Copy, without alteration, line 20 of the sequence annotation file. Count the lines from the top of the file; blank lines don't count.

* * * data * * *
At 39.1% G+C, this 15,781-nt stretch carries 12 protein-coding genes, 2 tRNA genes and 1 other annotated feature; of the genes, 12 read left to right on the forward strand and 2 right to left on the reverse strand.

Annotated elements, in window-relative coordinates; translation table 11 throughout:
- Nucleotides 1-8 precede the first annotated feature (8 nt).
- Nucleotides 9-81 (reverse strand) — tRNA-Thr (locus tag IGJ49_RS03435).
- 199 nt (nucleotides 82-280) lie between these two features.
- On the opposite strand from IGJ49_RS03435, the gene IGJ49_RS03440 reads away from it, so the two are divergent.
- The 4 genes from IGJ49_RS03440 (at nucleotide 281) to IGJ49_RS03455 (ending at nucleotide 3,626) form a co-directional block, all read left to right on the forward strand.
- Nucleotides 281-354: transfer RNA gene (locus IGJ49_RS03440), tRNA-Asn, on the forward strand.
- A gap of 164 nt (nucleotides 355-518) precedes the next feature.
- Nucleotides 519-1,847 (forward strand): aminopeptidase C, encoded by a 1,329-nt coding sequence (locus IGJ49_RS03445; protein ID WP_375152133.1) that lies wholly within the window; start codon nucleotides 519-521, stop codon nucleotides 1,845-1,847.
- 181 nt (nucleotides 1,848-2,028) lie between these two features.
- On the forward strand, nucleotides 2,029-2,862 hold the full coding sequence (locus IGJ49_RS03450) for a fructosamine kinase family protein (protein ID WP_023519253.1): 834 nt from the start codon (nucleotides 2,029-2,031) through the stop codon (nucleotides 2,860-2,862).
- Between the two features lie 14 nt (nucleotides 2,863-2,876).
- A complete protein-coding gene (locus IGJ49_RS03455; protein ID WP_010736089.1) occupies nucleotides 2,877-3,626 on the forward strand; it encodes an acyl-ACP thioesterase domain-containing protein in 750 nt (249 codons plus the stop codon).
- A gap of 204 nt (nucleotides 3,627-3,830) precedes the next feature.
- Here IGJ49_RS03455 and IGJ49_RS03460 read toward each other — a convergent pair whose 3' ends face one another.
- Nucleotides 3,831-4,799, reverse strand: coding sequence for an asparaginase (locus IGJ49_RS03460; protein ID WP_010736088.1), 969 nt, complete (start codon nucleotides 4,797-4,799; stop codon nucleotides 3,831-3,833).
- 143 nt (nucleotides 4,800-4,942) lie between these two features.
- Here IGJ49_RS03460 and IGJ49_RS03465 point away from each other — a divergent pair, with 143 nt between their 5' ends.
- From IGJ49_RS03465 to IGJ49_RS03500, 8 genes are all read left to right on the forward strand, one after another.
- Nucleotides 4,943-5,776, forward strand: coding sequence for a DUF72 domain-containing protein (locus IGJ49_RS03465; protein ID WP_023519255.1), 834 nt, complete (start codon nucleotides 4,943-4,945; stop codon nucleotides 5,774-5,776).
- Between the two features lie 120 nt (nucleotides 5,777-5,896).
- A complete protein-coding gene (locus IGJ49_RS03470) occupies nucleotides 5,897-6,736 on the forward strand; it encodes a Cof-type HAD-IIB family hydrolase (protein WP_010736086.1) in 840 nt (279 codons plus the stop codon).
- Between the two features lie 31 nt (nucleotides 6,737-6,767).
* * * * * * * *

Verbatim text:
- From IGJ49_RS03465 to IGJ49_RS03500, 8 genes are all read left to right on the forward strand, one after another.